Know When To Slow Down [Daily Game]

In Blog, Daily Game, Discipline
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Seven weeks. 49 Days.

That’s how long it had been since I ran.

As I don’t play basketball anymore (not even pickup games), running became my new favorite sport. I ran the Miami Marathon in 2017 and am signed up for 2019 already. Running gives me the same mental rush I used to get from playing ball; the feeling of unstoppability right at the end of the exercise that I crave.

While I was lucky enough to never have a serious injury in hoops, all the impact of running, combined with the years of strain from basketball, caused me to develop tendinitis in my left Achilles last year.

What it’s like: You feel pain at the back of your foot every time you take a step, walking or running.

I tried to outwork the pain, and just continue running. That was dumb, and only made it worse.

I tried sitting out from running; from last August thru Thanksgiving I iced my Achilles daily and just didn’t run. Didn’t work.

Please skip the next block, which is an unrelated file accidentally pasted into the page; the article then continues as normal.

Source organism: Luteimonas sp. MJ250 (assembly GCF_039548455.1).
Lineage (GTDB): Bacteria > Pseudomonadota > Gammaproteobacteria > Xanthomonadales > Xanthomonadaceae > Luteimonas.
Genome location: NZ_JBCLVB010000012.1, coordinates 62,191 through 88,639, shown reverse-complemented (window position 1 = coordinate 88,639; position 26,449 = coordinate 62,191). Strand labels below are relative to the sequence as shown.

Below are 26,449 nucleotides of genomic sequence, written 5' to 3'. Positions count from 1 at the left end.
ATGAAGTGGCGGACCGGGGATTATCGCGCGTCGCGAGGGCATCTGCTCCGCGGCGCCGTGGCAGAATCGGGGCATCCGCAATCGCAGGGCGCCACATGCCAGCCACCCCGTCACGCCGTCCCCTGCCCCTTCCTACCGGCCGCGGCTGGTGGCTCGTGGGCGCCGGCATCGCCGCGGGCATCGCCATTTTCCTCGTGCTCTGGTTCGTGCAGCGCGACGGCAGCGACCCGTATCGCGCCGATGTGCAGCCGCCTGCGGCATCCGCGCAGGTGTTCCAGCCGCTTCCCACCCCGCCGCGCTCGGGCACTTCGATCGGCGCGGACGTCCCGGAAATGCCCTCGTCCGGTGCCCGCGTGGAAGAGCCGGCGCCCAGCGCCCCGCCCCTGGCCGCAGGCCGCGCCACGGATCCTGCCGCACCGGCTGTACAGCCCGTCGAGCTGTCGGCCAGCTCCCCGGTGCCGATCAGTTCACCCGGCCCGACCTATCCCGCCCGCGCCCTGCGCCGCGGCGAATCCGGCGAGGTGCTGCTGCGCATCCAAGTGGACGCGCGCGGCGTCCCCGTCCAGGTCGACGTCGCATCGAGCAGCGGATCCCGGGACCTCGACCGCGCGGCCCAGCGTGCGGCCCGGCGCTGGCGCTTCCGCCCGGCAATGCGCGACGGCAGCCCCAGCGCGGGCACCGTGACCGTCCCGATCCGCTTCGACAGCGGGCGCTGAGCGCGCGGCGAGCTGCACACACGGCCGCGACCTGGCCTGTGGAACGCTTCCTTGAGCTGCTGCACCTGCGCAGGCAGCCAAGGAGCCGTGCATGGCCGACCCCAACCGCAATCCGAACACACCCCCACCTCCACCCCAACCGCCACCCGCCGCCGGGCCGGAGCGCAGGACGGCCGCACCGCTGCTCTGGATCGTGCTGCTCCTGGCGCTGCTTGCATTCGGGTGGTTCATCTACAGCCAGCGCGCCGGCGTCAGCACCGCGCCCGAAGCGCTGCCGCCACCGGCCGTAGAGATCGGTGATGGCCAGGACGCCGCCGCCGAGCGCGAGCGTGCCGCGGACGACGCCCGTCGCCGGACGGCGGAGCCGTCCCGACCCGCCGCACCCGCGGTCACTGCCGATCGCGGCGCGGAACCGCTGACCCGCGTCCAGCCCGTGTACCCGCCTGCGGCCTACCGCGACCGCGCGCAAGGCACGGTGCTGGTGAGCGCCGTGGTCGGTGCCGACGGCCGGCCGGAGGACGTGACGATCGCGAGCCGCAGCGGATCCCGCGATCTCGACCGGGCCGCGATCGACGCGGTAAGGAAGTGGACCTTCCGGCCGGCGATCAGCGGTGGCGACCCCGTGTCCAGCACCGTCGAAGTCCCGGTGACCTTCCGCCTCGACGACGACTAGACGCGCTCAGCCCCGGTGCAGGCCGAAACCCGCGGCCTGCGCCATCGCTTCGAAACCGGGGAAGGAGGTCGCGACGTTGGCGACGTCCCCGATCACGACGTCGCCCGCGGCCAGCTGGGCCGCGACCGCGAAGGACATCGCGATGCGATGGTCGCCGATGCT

I tried running more slowly, or only on a treadmill to lessen the impact. Negative.

Finally, I googled and found a simple heel-drop exercise that I could do daily, reconnected with MSM, a miracle supplement that lessens inflammation, and took another 7 weeks off. Then today I did the run you see above.

I had to go slow, deliberately holding back while people passed me, knowing I need to be smart with my body. But I finished with no pain, it’s almost four hours later now and I still have no pain, and I’m doing it again tomorrow.

While Work On Your Game is all about getting things done, and you may see much of what I y’all about as “motivational,” remember that Discipline is also about being smart. Learn this in 30 Days To Discipline.

For Your Game

  1. Don’t let your ego control you; the powerful are secure enough in themselves to know when to relent and don’t have to “win” every battle.
  2. Be stupid with your money, relationships and your material possessions — all of those can be replaced. Don’t be stupid with your body: worst case, you lose a function that you’ll never get back; best case you lose time fixing your mistakes.
  3. Be quick, but don’t hurry. Having a sense of urgency isn’t just about doing things fast — it’s about not wasting time doing useless things.

When have you needed to slow down? Reply with your experiences — I read them all.

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